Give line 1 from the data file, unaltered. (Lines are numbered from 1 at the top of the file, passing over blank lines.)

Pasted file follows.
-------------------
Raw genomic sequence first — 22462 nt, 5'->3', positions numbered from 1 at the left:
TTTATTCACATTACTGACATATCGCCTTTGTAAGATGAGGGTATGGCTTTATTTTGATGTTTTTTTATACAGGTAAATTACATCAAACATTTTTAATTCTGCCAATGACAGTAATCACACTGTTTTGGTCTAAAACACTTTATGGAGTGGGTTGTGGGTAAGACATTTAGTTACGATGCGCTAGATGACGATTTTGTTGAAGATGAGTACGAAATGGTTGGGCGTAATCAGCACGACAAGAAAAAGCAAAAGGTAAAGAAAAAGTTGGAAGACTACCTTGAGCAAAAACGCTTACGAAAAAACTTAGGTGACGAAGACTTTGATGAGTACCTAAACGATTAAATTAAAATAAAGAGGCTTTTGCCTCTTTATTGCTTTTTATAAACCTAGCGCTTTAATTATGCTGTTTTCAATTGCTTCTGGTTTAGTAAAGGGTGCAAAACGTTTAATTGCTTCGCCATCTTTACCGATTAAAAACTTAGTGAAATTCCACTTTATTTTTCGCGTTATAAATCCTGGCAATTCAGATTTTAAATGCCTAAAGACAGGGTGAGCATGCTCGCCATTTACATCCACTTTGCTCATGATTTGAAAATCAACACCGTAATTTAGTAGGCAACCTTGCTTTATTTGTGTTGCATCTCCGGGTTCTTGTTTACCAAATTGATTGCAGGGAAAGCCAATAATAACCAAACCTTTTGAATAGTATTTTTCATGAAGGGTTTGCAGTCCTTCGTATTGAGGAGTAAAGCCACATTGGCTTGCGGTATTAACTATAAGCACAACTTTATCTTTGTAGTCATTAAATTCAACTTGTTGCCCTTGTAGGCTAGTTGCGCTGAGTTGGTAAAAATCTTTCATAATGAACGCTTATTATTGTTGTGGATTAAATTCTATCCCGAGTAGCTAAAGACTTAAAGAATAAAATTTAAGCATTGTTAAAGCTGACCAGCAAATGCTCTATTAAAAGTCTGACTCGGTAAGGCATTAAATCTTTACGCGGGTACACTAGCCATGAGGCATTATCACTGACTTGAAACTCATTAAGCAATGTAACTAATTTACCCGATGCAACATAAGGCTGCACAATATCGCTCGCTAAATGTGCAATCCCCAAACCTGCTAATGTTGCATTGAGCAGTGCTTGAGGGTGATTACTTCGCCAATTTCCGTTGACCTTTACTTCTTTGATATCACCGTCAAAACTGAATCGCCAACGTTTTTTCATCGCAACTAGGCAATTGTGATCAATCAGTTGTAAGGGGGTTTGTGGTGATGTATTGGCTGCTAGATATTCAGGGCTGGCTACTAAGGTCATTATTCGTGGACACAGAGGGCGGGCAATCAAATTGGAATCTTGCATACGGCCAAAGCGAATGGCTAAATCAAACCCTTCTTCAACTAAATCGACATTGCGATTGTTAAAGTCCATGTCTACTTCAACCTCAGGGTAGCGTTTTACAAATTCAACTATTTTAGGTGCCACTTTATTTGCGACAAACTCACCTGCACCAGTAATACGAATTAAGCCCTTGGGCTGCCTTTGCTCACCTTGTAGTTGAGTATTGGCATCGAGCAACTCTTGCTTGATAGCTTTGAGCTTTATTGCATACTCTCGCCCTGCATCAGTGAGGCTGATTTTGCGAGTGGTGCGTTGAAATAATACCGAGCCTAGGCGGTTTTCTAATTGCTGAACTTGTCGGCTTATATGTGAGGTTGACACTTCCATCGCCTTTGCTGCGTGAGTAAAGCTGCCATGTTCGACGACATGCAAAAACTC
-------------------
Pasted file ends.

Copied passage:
Raw genomic sequence first — 22462 nt, 5'->3', positions numbered from 1 at the left: